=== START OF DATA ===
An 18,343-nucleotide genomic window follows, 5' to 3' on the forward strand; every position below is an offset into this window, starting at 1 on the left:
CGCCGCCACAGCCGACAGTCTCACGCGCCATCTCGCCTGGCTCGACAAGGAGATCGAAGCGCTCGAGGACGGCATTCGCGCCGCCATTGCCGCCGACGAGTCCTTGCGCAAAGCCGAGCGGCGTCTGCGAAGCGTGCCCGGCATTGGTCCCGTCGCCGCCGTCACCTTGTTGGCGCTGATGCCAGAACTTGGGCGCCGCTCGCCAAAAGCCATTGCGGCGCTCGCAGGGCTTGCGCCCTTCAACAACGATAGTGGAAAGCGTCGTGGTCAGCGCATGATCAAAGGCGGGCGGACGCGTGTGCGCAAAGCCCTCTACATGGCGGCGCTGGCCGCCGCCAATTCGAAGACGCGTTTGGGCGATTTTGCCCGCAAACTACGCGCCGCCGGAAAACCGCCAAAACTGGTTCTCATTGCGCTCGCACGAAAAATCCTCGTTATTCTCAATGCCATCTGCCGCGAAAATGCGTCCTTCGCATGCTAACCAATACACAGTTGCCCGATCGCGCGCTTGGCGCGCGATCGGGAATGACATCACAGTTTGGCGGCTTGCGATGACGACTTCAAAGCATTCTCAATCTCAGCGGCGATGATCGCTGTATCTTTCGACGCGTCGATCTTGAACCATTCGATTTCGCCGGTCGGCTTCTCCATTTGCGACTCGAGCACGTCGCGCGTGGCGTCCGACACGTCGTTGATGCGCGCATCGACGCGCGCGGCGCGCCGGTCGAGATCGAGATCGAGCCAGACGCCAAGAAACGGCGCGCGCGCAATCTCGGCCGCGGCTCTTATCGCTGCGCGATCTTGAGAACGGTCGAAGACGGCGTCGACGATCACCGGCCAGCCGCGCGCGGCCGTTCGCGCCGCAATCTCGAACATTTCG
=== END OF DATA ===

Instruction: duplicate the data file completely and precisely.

An 18,343-nucleotide genomic window follows, 5' to 3' on the forward strand; every position below is an offset into this window, starting at 1 on the left:
CGCCGCCACAGCCGACAGTCTCACGCGCCATCTCGCCTGGCTCGACAAGGAGATCGAAGCGCTCGAGGACGGCATTCGCGCCGCCATTGCCGCCGACGAGTCCTTGCGCAAAGCCGAGCGGCGTCTGCGAAGCGTGCCCGGCATTGGTCCCGTCGCCGCCGTCACCTTGTTGGCGCTGATGCCAGAACTTGGGCGCCGCTCGCCAAAAGCCATTGCGGCGCTCGCAGGGCTTGCGCCCTTCAACAACGATAGTGGAAAGCGTCGTGGTCAGCGCATGATCAAAGGCGGGCGGACGCGTGTGCGCAAAGCCCTCTACATGGCGGCGCTGGCCGCCGCCAATTCGAAGACGCGTTTGGGCGATTTTGCCCGCAAACTACGCGCCGCCGGAAAACCGCCAAAACTGGTTCTCATTGCGCTCGCACGAAAAATCCTCGTTATTCTCAATGCCATCTGCCGCGAAAATGCGTCCTTCGCATGCTAACCAATACACAGTTGCCCGATCGCGCGCTTGGCGCGCGATCGGGAATGACATCACAGTTTGGCGGCTTGCGATGACGACTTCAAAGCATTCTCAATCTCAGCGGCGATGATCGCTGTATCTTTCGACGCGTCGATCTTGAACCATTCGATTTCGCCGGTCGGCTTCTCCATTTGCGACTCGAGCACGTCGCGCGTGGCGTCCGACACGTCGTTGATGCGCGCATCGACGCGCGCGGCGCGCCGGTCGAGATCGAGATCGAGCCAGACGCCAAGAAACGGCGCGCGCGCAATCTCGGCCGCGGCTCTTATCGCTGCGCGATCTTGAGAACGGTCGAAGACGGCGTCGACGATCACCGGCCAGCCGCGCGCGGCCGTTCGCGCCGCAATCTCGAACATTTCG